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“Systemic Rather Than Superficial Flaws”: Reflections on Candidate-Centered Elections and U.S. Political Culture


I put the best book of the last few years down for a moment and turned on the television last night (I am writing on the morning of Wednesday, June 4th, 2008). It was Barack Obama, who has become something like Ronald Reagan (whom the conservative Obama has praised again and again during this presidential campaign) to me at this point. I personally find him very hard to watch.

I know this will offend some readers – some ZNet folks are caught up in the Obama phenomenon, I know, for some credible reasons – and to such readers I apologize, but I can’t lie.  I can take about three minutes of him before I have to turn the television off or switch the station. I could only stand two minutes of Reagan.

Sorry. Bear in mind, I live in Iowa, where we started getting hit by the candidates in April of 2007.  I’m just as tired of Hillary Clinton and I’m sure if John Edwards had somehow survived (impossible given his insistence on talking about class inequality and on praising the labor movement), I’d be nearly as sick of him as well by now.

It’s getting very old to me. Sort of like Obama’s language, which is often remarkably unoriginal in ways few of his many youthful supporters would have reason to know.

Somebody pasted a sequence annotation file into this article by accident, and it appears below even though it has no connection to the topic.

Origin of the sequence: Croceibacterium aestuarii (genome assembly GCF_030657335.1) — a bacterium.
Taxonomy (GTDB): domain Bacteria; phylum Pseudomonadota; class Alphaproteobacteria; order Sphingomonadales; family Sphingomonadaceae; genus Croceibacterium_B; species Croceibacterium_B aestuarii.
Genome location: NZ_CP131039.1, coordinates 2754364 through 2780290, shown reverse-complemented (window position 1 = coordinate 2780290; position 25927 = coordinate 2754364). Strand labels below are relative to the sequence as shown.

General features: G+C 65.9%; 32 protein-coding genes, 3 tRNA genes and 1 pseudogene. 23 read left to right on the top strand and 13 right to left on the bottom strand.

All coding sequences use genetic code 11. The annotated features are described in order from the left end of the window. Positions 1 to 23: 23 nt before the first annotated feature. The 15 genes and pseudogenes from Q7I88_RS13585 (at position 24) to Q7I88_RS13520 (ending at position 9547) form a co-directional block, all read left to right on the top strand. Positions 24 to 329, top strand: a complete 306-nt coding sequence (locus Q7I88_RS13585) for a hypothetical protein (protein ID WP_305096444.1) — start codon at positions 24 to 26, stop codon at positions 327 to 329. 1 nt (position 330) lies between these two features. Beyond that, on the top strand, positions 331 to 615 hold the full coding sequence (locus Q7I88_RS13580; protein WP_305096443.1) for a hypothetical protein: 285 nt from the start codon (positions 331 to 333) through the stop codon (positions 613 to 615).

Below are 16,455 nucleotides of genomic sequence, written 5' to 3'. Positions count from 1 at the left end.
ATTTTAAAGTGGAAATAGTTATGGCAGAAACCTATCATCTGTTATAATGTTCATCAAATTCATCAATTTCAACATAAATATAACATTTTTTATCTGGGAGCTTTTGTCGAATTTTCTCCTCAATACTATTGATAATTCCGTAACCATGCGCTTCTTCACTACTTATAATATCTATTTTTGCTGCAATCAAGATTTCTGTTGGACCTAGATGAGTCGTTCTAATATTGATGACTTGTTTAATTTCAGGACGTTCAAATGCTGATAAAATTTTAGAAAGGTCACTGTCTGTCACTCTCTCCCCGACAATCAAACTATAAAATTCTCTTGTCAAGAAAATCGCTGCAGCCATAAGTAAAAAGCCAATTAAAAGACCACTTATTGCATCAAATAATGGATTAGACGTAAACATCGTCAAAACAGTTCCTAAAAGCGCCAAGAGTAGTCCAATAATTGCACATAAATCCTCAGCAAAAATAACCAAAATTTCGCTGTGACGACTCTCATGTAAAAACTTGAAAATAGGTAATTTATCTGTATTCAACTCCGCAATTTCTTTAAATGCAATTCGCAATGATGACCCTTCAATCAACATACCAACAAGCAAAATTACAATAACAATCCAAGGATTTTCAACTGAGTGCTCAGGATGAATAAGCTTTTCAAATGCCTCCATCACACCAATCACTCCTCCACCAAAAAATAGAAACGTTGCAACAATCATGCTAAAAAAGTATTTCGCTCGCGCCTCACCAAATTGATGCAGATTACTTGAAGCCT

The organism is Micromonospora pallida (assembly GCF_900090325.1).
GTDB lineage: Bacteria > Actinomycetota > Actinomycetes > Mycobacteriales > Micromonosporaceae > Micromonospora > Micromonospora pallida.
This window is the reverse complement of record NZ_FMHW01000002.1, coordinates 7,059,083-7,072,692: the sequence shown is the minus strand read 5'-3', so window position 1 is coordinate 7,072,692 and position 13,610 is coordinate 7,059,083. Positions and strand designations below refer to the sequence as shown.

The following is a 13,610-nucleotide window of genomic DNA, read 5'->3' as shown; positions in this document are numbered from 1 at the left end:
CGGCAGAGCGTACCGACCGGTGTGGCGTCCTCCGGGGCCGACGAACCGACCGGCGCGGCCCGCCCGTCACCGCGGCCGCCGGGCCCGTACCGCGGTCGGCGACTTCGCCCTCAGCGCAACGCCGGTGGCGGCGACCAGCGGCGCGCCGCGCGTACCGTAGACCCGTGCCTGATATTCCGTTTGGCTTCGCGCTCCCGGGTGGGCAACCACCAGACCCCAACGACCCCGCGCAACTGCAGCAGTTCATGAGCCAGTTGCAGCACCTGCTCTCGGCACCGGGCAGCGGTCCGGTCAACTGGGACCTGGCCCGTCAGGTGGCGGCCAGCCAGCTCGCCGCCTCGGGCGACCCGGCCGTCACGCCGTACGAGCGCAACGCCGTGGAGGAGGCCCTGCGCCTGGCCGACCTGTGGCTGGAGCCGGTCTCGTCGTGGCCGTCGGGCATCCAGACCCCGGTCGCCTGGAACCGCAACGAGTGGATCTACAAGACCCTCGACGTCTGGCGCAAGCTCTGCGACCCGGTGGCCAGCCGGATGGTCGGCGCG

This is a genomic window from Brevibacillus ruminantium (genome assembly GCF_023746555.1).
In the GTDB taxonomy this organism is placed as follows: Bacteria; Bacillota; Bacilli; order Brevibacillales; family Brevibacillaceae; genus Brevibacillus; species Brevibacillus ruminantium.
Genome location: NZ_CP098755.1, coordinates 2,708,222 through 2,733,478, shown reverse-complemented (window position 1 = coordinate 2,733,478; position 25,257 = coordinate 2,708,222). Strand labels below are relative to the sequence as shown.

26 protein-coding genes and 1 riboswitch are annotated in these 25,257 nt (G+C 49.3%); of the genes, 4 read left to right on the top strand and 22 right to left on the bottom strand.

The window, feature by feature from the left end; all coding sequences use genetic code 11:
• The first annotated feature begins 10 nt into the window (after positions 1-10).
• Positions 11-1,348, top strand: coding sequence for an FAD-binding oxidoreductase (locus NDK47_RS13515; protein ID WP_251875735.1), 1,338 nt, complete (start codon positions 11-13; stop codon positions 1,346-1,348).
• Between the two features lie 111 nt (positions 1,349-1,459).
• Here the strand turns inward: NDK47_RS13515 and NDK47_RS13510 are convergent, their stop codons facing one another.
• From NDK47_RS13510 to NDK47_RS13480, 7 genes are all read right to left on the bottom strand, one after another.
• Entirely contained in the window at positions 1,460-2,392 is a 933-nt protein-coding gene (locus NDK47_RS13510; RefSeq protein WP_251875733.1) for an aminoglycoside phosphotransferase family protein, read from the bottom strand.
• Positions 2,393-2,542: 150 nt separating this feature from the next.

It’s not his fault, completely.  It’s what they have you do when you run for president and he happens to be very good at recycling vacuous rhetoric.

He talks about "charting a new direction for the country" —a rather vapid phrase used in 1968 by Robert F. Kennedy, as John Pilger recently pointed out (John Pilger, "From Kennedy to Obama: Liberalism’s Last Stand," ZNet Sustainer Commentary, June 1, 2008).

Here are some other Obama sayings and axioms he and his speechwriters have recycled from past presidential candidates and their speechwriters and (at the end) from one gubernatorial candidate:

* "politics is broken" (used by Bill Bradley in 1996 and George W. Bush in 2000)

* "you need a president who will tell you what you need to know, not what you want to hear" (Geraldine Ferraro, 1984)

* "this is a defining moment in our history" (Elizabeth Dole, speaking for Bob Dole in 1996)

* Washington as a place where politicians come to "score political points" (Bill Clinton in 1992 and George W. Bush in 2000)

* "lifting this country up" instead of dragging or tearing it down (Bob Dole, 1996)

* "we’re going to take this country back" (Howard Dean, 2004)

* "we can disagree without being disagreeable" (Gerald Ford, 1976)

* "unity over division" (Jesse Jackson, 1992)

* "hope over fear" (Bill Clinton, 1992 and John Kerry, 2004)

* "choose the future over the past" (Al Gore, 1992)

* overcome our "moral deficit" (Bush and Gore in 2000 and New Gingrich, 1994)

* move "beyond the divisions of race and class" (Bill Clinton, 1992)

* "the story of our country" (Ross Perot, 1992)